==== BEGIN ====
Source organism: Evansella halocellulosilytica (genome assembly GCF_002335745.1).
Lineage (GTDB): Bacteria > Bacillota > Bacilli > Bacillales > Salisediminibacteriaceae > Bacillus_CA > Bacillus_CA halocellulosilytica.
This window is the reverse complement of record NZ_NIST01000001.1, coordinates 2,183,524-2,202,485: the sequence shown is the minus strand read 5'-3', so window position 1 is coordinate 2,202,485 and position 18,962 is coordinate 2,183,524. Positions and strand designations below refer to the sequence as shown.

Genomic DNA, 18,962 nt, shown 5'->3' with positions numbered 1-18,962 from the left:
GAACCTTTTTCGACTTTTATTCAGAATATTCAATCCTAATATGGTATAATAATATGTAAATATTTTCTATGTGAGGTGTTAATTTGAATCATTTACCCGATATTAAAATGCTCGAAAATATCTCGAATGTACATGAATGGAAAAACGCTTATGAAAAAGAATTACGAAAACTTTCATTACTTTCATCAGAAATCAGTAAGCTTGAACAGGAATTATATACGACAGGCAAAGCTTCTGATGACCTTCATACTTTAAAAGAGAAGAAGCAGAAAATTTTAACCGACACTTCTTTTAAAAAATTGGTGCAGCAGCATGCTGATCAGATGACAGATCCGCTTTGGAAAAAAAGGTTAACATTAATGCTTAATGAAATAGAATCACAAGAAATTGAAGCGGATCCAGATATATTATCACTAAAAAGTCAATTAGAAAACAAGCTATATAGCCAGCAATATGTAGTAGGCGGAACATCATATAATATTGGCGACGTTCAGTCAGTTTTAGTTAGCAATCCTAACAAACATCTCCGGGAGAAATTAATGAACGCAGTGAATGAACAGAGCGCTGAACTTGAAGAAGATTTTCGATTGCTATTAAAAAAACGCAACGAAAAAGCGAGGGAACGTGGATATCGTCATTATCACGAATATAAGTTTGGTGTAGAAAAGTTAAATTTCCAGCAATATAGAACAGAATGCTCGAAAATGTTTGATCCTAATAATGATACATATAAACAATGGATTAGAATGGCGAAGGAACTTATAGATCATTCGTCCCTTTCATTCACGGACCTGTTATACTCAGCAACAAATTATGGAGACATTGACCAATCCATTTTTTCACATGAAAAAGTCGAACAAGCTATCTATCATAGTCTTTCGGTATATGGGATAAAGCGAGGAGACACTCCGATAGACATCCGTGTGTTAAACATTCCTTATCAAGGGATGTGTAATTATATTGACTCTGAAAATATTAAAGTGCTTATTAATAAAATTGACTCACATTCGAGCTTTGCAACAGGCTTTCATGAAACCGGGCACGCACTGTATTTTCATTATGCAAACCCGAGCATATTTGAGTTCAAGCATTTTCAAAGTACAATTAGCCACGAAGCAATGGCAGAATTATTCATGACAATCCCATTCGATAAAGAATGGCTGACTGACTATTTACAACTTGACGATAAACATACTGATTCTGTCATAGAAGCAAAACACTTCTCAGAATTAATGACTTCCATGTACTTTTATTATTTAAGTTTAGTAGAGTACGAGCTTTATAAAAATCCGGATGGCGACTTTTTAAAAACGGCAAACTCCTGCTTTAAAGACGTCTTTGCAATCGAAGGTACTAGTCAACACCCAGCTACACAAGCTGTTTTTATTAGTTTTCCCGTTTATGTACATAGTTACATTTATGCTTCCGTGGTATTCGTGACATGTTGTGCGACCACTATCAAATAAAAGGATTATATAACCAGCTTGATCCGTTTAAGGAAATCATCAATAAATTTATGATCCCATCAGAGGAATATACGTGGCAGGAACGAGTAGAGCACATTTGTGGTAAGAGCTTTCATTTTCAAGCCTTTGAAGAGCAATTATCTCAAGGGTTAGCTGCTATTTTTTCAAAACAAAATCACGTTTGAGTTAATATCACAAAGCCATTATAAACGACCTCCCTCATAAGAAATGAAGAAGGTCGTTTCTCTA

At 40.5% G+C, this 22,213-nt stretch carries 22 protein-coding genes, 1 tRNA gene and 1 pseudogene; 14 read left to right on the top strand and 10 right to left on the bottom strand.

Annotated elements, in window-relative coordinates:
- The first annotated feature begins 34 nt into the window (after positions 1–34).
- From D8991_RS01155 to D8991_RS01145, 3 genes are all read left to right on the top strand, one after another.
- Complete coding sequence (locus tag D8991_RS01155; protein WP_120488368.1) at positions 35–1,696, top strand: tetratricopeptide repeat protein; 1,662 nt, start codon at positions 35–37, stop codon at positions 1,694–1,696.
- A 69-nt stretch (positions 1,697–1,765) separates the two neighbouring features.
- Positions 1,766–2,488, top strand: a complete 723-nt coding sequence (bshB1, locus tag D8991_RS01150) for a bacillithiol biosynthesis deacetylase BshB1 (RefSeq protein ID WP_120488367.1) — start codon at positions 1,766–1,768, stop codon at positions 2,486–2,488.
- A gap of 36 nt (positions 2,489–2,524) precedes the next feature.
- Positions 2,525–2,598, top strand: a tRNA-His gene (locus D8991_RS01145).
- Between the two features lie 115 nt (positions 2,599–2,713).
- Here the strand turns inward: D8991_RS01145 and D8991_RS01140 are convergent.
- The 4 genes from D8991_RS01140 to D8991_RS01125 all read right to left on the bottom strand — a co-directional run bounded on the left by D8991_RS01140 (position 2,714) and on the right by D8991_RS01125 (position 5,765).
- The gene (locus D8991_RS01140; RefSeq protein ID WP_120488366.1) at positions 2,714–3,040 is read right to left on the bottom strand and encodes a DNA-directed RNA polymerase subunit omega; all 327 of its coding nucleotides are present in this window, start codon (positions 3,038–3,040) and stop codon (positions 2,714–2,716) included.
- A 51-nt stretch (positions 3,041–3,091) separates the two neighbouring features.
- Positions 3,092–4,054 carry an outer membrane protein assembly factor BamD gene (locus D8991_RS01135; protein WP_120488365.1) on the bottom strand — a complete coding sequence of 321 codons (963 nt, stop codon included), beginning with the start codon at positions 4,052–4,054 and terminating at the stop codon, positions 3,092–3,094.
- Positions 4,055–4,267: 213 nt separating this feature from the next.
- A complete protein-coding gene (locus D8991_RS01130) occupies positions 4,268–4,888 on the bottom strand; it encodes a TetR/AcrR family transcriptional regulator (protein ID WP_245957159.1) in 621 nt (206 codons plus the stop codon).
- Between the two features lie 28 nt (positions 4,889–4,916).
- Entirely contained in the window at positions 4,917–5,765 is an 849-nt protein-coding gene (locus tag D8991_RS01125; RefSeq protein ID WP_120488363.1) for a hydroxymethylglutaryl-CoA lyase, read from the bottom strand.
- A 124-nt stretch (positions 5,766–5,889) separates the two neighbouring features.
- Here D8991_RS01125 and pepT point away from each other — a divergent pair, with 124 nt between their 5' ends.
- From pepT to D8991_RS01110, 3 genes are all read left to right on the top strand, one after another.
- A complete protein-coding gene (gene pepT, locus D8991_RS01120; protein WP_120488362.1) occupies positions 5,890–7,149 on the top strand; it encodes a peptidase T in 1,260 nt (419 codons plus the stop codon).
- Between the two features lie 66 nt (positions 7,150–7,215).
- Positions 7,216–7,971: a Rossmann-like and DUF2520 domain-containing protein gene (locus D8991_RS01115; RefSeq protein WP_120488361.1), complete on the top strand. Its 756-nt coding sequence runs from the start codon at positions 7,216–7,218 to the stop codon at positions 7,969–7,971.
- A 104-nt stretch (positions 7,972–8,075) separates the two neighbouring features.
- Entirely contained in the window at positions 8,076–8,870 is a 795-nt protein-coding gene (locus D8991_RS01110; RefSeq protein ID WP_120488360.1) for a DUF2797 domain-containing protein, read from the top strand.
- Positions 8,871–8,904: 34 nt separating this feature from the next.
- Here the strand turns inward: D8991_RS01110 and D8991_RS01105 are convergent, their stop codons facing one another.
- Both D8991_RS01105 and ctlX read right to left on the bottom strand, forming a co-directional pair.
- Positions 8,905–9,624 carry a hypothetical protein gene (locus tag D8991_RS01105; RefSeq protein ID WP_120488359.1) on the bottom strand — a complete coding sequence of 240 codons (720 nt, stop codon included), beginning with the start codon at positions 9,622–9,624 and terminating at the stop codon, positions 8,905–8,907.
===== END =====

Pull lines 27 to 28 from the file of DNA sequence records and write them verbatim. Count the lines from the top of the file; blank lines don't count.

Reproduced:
- From pepT to D8991_RS01110, 3 genes are all read left to right on the top strand, one after another.
- A complete protein-coding gene (gene pepT, locus D8991_RS01120; protein WP_120488362.1) occupies positions 5,890–7,149 on the top strand; it encodes a peptidase T in 1,260 nt (419 codons plus the stop codon).